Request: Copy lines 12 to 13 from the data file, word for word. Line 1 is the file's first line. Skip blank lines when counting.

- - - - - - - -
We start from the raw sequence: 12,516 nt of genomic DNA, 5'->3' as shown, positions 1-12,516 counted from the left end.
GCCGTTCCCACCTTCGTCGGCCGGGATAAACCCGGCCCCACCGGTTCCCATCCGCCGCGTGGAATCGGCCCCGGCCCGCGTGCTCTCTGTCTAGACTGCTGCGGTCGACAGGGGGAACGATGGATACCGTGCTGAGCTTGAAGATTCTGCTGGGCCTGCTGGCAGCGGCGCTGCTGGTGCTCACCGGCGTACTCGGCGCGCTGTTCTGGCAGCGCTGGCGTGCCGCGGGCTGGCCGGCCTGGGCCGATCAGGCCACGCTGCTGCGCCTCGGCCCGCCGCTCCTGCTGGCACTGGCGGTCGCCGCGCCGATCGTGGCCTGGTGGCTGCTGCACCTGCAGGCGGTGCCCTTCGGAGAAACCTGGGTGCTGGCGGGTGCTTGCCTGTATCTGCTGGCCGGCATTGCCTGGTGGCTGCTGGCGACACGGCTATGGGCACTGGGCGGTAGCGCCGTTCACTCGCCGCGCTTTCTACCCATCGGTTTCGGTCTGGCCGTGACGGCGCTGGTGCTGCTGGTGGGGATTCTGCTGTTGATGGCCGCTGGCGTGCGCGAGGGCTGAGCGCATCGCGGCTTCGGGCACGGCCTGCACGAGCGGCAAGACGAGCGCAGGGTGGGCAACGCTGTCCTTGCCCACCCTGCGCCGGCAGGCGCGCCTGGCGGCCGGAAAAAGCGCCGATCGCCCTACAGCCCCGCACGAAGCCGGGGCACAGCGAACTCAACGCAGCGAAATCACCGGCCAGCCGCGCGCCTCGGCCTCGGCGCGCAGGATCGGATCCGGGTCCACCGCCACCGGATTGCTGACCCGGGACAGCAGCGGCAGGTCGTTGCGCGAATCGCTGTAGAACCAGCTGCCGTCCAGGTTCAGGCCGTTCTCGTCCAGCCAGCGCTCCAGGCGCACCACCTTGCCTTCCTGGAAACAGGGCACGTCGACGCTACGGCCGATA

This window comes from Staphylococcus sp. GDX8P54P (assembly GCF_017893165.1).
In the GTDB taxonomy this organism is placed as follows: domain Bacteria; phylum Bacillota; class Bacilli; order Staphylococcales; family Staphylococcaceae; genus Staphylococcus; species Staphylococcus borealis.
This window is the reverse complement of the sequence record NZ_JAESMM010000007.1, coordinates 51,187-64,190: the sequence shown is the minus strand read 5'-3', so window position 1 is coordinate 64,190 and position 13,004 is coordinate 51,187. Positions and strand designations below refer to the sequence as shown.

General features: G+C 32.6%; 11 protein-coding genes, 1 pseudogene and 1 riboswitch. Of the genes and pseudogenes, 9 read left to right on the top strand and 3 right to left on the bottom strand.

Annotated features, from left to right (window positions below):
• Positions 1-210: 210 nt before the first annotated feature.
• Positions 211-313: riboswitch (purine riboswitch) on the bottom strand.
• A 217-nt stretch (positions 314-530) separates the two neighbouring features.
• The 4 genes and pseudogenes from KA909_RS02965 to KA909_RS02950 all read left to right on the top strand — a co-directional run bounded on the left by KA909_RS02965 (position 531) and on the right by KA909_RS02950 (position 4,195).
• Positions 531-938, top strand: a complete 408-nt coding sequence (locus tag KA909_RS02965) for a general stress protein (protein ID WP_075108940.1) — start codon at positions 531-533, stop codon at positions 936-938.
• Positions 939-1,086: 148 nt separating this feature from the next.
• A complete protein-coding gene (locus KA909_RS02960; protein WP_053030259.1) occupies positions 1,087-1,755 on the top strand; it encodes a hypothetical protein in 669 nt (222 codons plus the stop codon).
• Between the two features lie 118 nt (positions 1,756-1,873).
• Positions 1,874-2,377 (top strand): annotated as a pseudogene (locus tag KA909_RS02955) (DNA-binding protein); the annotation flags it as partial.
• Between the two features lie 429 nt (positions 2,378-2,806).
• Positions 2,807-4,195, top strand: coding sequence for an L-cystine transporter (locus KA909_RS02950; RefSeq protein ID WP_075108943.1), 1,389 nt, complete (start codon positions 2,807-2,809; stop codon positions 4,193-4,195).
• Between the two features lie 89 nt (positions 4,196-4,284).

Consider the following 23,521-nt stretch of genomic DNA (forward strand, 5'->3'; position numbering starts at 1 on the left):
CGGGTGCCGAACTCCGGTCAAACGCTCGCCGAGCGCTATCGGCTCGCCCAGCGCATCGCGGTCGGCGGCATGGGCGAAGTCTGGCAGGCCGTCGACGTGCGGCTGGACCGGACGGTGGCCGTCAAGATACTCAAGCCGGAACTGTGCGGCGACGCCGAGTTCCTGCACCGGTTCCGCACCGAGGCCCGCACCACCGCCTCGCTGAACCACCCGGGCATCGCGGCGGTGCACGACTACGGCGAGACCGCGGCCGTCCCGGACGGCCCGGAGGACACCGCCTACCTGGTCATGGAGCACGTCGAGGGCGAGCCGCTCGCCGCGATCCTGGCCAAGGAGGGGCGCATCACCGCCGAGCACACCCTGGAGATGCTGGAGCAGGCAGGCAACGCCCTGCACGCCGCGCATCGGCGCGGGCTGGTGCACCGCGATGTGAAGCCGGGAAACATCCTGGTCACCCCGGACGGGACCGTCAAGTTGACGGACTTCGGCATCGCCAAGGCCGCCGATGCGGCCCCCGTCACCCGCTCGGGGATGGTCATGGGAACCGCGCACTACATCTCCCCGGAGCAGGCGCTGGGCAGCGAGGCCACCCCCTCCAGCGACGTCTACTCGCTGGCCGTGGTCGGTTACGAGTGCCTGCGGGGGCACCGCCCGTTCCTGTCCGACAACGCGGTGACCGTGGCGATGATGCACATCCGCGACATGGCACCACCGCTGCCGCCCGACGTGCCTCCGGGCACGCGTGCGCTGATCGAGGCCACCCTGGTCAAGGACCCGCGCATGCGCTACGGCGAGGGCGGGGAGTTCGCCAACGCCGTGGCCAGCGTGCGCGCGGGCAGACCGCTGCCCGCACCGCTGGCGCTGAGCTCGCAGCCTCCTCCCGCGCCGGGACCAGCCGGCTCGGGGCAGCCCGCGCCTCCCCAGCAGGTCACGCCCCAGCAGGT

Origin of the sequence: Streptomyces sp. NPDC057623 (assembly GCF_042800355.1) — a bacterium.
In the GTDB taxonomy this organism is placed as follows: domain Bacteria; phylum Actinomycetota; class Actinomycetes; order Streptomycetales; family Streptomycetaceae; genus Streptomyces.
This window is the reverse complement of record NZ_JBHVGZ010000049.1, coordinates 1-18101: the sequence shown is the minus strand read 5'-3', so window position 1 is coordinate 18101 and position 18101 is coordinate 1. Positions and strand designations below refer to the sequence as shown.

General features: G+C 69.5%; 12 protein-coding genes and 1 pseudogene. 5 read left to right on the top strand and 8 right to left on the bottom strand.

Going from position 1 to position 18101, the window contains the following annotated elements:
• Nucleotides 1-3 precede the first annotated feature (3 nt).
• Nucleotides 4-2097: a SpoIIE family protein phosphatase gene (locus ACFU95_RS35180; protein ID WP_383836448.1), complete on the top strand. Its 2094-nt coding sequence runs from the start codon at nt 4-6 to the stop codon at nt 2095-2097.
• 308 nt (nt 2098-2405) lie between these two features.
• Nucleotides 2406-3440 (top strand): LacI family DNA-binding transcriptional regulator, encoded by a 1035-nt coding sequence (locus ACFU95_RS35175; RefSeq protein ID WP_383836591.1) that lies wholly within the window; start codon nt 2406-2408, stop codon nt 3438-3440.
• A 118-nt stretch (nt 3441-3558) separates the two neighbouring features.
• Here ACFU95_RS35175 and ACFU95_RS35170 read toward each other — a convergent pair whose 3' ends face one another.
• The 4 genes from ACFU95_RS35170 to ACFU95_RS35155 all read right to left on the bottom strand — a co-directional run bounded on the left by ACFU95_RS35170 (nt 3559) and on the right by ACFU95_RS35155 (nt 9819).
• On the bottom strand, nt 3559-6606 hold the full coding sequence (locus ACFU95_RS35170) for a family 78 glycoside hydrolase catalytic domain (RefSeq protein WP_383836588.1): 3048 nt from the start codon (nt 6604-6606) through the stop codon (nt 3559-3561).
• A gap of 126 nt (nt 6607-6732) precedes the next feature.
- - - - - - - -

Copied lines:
• Positions 531-938, top strand: a complete 408-nt coding sequence (locus tag KA909_RS02965) for a general stress protein (protein ID WP_075108940.1) — start codon at positions 531-533, stop codon at positions 936-938.
• Positions 939-1,086: 148 nt separating this feature from the next.